MONTEGO BAY — With nine parishes inspected to date, the Apiculture Unit in the Ministry of Agriculture is reporting that less than two per cent of bee hives are infected with the American Foulbrood Disease (AFB).
Head of the Unit and Chief Plant Protection Officer, Reginald Peddy, told JIS News that the intent is to bring the infection rate for the disease to below one per cent.
“That is the level that we think the country can live with, and, if in fact, we can eliminate the disease totally from the island then that is the ultimate thing that we want to do,” he stated.
Mr. Peddy was speaking to JIS News on October 25 following a sensitisation session with bee farmers in Trelawny, held at the Water Wheel in Martha Brae.
Some 25 bee farmers benefited from the session, which is part of a series being carried out across the island by the Inter-American Institute for Co-operation on Agriculture (IICA) under a $40 million project being sponsored by the European Union (EU). The All-Island Bee Farmers Association and the Jamaica Federation of Commercial Apiculturists are collaborating with the IICA on the initiative.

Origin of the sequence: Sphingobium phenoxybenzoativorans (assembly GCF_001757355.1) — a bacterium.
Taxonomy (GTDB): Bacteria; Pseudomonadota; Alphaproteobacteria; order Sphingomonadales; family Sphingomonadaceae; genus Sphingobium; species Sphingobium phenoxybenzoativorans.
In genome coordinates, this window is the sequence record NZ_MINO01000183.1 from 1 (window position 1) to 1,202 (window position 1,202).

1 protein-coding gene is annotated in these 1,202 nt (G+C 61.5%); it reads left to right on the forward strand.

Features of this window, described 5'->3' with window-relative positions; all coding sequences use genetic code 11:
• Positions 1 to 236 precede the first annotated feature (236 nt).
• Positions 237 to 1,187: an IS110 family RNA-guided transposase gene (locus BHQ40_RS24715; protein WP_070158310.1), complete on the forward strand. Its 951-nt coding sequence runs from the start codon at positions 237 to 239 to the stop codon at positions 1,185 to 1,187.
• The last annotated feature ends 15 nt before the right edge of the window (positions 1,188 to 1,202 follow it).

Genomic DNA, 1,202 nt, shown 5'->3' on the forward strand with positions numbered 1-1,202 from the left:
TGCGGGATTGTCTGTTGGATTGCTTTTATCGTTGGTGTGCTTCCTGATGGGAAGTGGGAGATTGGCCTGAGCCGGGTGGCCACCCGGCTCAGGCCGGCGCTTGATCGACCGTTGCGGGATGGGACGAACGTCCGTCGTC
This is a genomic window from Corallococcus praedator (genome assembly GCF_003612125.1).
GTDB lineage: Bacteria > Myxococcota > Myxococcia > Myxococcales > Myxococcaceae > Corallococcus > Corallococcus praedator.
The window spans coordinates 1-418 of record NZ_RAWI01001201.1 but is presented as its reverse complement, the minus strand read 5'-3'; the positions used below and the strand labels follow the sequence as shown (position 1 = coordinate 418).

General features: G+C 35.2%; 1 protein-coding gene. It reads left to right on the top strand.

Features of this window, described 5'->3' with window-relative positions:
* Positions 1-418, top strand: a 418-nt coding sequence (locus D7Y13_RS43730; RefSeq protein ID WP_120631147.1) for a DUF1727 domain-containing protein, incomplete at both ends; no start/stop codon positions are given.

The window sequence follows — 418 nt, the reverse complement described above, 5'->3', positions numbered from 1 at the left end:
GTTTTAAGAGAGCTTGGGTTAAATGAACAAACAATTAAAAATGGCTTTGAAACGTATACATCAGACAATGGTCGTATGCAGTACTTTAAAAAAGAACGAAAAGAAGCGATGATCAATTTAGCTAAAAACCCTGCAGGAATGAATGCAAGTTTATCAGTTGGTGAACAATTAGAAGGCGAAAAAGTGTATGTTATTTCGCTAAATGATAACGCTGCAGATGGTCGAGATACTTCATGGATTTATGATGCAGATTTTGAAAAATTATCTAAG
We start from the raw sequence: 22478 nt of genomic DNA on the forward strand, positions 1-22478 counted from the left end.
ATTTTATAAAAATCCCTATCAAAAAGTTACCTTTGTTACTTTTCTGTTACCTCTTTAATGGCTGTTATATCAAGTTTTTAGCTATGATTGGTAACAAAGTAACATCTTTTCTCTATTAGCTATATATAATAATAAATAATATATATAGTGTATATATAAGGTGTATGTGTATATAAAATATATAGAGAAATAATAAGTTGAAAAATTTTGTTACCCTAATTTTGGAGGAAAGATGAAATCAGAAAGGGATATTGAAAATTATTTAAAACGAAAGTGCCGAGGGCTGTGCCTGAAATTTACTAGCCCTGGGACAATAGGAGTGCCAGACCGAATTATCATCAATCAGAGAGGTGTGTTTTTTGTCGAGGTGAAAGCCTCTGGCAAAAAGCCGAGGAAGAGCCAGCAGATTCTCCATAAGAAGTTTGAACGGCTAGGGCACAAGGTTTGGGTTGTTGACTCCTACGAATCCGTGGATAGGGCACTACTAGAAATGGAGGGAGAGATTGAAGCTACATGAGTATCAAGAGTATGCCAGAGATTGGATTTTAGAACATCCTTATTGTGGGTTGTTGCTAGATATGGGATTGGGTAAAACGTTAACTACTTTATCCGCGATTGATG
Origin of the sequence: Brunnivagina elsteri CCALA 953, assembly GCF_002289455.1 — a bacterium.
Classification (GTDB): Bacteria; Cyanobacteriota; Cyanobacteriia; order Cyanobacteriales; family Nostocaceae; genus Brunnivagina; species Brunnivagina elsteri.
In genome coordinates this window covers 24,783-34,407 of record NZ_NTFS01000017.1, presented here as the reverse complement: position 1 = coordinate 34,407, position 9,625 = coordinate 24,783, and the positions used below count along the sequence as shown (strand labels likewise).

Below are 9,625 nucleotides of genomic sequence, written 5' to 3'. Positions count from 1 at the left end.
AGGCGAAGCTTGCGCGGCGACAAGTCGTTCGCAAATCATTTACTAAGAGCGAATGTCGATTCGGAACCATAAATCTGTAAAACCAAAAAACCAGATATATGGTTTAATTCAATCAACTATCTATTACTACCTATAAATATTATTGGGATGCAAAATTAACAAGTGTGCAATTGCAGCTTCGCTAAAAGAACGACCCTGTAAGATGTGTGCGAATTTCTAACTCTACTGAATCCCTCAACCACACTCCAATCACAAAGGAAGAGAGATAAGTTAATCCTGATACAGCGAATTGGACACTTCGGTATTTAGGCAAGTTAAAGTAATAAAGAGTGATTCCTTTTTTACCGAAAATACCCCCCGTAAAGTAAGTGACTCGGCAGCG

The AFB, caused by the spore-forming Paenibacillus larvae ssp. larvae is the most widespread and destructive of the bee brood diseases. It is highly contagious and the spores of the bacteria can survive on contaminated equipment for up to 40 years. The disease can appear and spread quickly through a colony and if left untreated, may result in the death of the hive in a short time.
The Ministry began inspections for the disease in March under the EU project, which also includes measures to eradicate the disease from the island.
Mr. Peddy told JIS News that the inspections should be completed by November, following which a deadline will be set for full control of the disease.
“As soon as we have completed the inspection of the entire island, then we will do the analysis of our data, and then we will set ourselves a timeframe,” he stated.
He said that the Ministry is placing focus on destroying the infected hives by fire, rather than treating them, as this only makes the disease-causing organism inactive for a while.
Mr. Peddy informed that training of apiculturists in beekeeping best practices will continue even after the EU funding has ended, as that is essential for the protection of the apiaries against diseases.
There have been six recognised outbreaks of the AFB disease in Jamaica since 1918, the worst of which was in 1943 and again in 1989, which the country is still battling.
By Bryan Miller, JIS Reporter